the Spanish Inquisition Human Research Ethics audit
Dr Gary Allen
When research with current ethics approval is periodically monitored, it is typically a passive process. Institutions, often via their research ethics administration, will ask researchers to self-report on the continued ethical acceptability of a project (and compliance with any conditions of approval). It would not be unreasonable to conclude that self-reporting is not the most effective way to identify if there have been problems with approved projects. Indeed, if things have gone wrong, it is at least possible that the most troublesome researchers might not be entirely honest about what has happened or why.
So, what is the alternative?
Conducting random audits of a small number of active projects can be a great way to obtain a snapshot of what is actually happening with approved research.
This need not be a statistically significant number of projects to be effective. The impact should be felt further than the projects actually being audited. The mere fact that researchers are on notice that they might be audited could have a positive impact of researchers realising that the committee will be interested in their project beyond the initial research ethics review. This can be achieved by placing a note in all research ethics forms that the project might be selected for audit. Those researchers who are audited may also tell their colleagues they were selected for random audit.
The audit process should be run in a way that it clear to researchers that they will have opportunities to provide feedback on their institution’s human research ethics arrangements. The annual report from the HREC to the institution should include a special section to provide feedback flowing from that year’s audits.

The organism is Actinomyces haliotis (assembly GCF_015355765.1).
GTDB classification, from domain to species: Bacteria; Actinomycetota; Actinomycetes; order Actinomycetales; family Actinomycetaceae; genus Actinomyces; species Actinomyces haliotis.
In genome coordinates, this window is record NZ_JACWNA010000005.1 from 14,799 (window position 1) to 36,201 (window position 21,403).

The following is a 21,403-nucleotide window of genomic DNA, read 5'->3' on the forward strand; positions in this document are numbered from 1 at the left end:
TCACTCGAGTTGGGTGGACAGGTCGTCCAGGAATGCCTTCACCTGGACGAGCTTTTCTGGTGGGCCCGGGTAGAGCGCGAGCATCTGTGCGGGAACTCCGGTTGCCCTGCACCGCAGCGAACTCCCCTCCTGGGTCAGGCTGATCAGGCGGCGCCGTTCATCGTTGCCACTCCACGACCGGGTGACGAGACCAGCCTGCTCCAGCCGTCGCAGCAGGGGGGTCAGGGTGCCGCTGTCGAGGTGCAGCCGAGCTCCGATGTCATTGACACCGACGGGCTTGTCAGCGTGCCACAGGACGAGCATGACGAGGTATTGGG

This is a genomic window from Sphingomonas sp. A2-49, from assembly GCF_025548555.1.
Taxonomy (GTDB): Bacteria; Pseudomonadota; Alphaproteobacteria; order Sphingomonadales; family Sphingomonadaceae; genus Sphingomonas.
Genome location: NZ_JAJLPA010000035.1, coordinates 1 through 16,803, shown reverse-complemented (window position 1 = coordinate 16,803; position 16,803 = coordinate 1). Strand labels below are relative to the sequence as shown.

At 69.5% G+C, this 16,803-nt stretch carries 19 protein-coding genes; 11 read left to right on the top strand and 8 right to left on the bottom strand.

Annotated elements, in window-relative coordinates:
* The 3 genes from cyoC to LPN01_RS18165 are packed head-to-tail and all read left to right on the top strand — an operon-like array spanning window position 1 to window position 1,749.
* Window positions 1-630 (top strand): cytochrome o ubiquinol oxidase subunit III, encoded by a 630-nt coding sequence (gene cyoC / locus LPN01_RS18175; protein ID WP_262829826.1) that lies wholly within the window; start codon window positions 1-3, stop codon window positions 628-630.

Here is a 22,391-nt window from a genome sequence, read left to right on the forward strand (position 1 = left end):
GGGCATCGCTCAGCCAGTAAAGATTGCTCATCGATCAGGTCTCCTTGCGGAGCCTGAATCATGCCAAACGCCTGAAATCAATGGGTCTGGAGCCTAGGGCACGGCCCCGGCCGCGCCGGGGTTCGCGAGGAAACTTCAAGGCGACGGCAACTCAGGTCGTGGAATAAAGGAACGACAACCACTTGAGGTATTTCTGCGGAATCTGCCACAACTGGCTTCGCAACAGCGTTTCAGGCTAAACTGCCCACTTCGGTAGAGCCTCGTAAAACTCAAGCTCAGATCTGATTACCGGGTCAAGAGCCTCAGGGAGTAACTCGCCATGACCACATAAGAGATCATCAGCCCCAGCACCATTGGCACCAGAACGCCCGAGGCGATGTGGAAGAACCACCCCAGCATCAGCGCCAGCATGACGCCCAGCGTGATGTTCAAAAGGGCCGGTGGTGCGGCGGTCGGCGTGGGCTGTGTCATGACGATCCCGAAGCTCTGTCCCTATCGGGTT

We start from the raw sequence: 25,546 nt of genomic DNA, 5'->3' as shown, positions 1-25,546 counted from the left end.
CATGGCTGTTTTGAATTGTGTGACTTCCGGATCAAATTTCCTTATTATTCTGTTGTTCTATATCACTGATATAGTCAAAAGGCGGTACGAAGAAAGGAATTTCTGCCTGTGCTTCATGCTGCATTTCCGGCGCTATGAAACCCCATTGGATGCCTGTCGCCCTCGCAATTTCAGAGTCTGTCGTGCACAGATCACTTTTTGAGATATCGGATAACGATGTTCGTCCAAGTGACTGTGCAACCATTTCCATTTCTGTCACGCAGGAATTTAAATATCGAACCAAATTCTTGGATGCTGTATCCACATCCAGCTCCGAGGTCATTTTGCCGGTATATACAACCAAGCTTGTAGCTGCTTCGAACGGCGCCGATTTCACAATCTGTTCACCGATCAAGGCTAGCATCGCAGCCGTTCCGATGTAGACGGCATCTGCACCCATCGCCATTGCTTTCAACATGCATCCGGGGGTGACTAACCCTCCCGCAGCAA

AHRECS suggests institutions establish a formula to determine which projects could be audited. For example:
- Project has an active ethics approval.
- Project has been running for at least for 12 months.
- Project still has at least six month to run.
- One project from each faculty/group/division/unit.
From each pool of projects chosen, at least one project should be randomly selected.
We have placed on https://www.ahrecs.vip and https://www.patreon.com/ahrecs an example of an audit operating procedure, in the next few weeks will post an audit report proforma. This is not intended to be a prescriptive template, just an example.
Here are some tips on how to make the most of research ethics audits:
- Audits should be conducted by a small panel of HREC members. This is an additional task and should be approached as such – for example, members who volunteer to participate in an audit should receive workload points or funds towards external professional development (perhaps even in human research ethics or research integrity).
- The HREC/research office should expect the institution to fund this kind of active monitoring.
- To make the audit 365 degrees, audited researchers should be invited to share reflections on the research ethics review process and the institution’s resources and guidance material.
- If the selected project is student research, both the student and the supervisory team should participate in the audit.
- If the institution has proportional or delegated review, a useful way to deploy the audit process might be to check the project was reviewed by the correct pathway and gave useful feedback. The intent here is not to re-run the review, but to assess if the review system is functioning properly.
- If a HREC is already concerned about a project and/or researcher, they might purposely select the relevant project for review.
- This mechanism might also be used to audit a batch of projects in response to a breach/complaint/serious adverse event.
- Redacted and aggregated results of the audit should be reported to academic governance
 Even a cursory review of the NHMRC’s reports suggests a significant proportion of institutions struggle to elicit an annual report from all researchers.
This post may be cited as:
Allen, G. (26 April) Nobody expects the
Spanish Inquisition Human Research Ethics audit. Research Ethics Monthly. Retrieved from: https://ahrecs.com/nobody-expects/